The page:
Darling of the erudites and intellectuals, Mawaru Penguindrum is a series quite unlike any other. A visual and cerebral feast, it explores the ideas of fate, of families and, as the title would suggest, penguins. Its allegories and layers however are unfortunately but an enticing mask for a flaky and unsatisfying story beneath. Morsels of exposition are stingily doled out when not being secreted away behind monologues or incongruous character histories.
Bland indifference then. A sharp contrast to the expressiveness shown aesthetically with a keen eye for colour, saturation and light as well as recurring totems such as trains and paths. Scenes are deftly put together and rarely is there not subtext: three small cats led by a larger one, one character always following a red line or path, circles and apples, snow and glass.
It all starts so promising: a rasp on the heart-strings at curtains up, a resurrection, then some light hearted playfulness with the penguins. What could the rest of this fairytale possibly hold? A psychotic school girl stalker, a love triangle and a teddy-bear bomb plot. By the end, Himari (chronically timid) has died and come back to life so many times she rivals many comic book villains. Her brother Kanba meanwhile has not so much turned to the dark side but swan dived into it and her other brother Shouma continues to whine. Constantly. Slightly disturbing then that the mentally unsound schoolgirl Ringo becomes the unlikeliest safe bet.
Her reality, in a series of colliding character microcosms, is drowned and ephemeral like the filigreed visions of pop-up theatre she has. Her name but another Adam and Eve and Snow White allusion. Lost since the break up of her parents and the death of her sister, she clings to the ineffectual Shouma once the pesky business of her borderline illegal stalking of her teacher Keiju is forgotten.
Her sister Momoka is the story's saviour figure, replete with dying for others' sins, mystical absolution and undeath. Often referred to but rarely shown, she is left as an affecting enigma, while her diary ends up a Macguffin, a blender for the otherwise disparate characters rather than meaningful device.
The protagonist trio: Kanba, Shouma and Himari Takakura never gel as a believable family - synthetic or otherwise - and seem to orbit around one another, absorbed in their own worlds. Their back story is told through fractured and chronologically confusing vignettes but eventually reveals itself as absurd as the other characters - only more involved. Himari is always shown near shattered glass, as if her position as the pure but sickly object of affection was ever in doubt. Kanba meanwhile rarely strays from the red path, his hauntingly titled Scorpion's Soul revealing itself with the declaration that he would raze the world for Himari. A beacon of emotion when compared to Shouma's constant background noise of whinging.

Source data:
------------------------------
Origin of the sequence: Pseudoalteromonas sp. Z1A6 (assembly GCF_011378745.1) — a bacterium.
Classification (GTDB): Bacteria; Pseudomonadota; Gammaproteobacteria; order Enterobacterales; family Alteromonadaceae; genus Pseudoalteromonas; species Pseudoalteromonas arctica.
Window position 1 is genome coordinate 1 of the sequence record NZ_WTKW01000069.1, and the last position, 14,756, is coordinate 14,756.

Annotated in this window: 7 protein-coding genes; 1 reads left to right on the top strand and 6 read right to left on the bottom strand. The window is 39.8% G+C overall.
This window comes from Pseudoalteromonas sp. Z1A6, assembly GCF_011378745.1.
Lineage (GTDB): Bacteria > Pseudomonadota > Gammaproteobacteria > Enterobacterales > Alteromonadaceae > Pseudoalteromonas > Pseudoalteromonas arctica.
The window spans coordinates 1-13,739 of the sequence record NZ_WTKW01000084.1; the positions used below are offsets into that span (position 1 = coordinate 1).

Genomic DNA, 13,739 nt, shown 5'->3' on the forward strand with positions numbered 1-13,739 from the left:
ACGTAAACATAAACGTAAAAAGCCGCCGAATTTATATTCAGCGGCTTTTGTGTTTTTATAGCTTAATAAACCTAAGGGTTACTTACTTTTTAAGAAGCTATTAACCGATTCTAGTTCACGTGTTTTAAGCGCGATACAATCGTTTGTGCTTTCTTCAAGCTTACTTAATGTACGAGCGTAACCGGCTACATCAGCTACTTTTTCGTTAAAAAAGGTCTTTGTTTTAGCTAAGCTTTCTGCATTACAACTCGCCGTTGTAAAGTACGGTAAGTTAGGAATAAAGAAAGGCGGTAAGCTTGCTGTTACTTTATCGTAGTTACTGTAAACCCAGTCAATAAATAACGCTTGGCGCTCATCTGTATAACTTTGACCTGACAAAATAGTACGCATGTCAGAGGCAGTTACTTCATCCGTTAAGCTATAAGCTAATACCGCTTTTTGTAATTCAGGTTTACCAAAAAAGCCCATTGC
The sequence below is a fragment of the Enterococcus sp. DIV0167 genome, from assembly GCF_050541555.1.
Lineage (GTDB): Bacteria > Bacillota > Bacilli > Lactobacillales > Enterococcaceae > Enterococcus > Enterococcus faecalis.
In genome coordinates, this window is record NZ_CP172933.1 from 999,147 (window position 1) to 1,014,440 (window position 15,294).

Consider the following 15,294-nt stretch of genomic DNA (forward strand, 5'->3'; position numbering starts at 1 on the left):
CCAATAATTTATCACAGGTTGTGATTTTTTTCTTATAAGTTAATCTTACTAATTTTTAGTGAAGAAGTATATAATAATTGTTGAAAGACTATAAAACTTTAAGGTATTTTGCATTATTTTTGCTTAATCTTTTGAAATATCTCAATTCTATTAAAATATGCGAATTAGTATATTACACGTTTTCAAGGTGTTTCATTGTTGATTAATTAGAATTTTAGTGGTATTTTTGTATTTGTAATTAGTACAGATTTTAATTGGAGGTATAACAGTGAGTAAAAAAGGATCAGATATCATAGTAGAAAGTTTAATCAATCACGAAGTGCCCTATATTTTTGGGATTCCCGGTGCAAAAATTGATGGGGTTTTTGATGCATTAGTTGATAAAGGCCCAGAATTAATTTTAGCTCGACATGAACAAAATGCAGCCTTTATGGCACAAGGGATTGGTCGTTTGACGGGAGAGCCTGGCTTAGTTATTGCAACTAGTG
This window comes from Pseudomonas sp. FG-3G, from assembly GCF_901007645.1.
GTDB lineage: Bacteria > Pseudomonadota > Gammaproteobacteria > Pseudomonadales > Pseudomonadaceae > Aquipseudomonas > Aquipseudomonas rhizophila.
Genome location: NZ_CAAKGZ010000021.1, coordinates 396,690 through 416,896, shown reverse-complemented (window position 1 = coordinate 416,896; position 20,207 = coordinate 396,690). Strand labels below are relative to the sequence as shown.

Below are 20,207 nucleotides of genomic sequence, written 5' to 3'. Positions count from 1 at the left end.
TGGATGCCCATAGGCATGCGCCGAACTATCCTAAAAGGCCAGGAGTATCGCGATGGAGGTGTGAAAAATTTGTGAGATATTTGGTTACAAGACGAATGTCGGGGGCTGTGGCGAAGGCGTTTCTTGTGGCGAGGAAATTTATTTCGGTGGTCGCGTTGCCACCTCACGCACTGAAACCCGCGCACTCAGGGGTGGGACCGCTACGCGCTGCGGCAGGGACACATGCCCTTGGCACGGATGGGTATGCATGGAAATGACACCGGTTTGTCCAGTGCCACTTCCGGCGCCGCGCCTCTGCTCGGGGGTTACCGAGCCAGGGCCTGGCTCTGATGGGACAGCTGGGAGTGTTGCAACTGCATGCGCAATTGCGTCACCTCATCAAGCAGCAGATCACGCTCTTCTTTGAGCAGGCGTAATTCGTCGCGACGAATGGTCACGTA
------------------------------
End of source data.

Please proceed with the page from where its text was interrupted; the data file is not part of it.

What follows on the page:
Perhaps most sinful of all is Keiju and Yuri's lack of place in the story. Cyphers to the end, their hollow marriage does nothing to further or enhance the story, and worst of all, protracts it. Keiju's kidnapping of Himari is a rare trespass upon the main story but one which could have easily been filled by a nameless passerby - hopefully without the tedious monologue. That he is ignominiously cut down by a glassy eyed actor from Yuri's troupe is a small favour long overdue.
As evidenced there is much to discuss and pick over and, like American TV show Lost, it encourages a meticulous attention to detail and weekly dissections rather than a more general purpose enjoyment. Here there is a definite structure rather than confused waffle, but characters and story begin to play second fiddle to the increasingly heavy handed symbolism. There are potent flashes of emotion, when all the visual double speak gets out of the way and enhances rather than overtakes the story. But these are lamentably infrequent and the bleak portrayal of families and parents sets back in all too swiftly.
To its credit, there is a finality to the denouement despite the almost entirely abstract nature of it - more episodes 25 and 26 than End of Evangelion. Some will shout out in glee that their prediction at some earlier episode was correct, others may scratch their heads and wonder whether Sanetoshi was Kanba's father, or why the child welfare system was given the dubious title of Child Broiler, or whether there is an undercurrent of incest with Kanba's clinging to Himari's naked visage.
Regardless, the series deserves its devotees. Those who can overlook storytelling deficiencies (and misunderstanding of slingshot usage) for one more watercolour folk-tale of dubious relevance. Too often anime series are little more than illustrations on the cheques of merchandise peddlers. Here, there is thought and care applied to every scene and word, and it poses complex and interpretive questions. On the way though it loses grasp of enjoyable storytelling and characterisation: attention attrition opposing pleasurable entertainment. For once then, a series lacking only in writing coherence rather than direction, imagination or budget.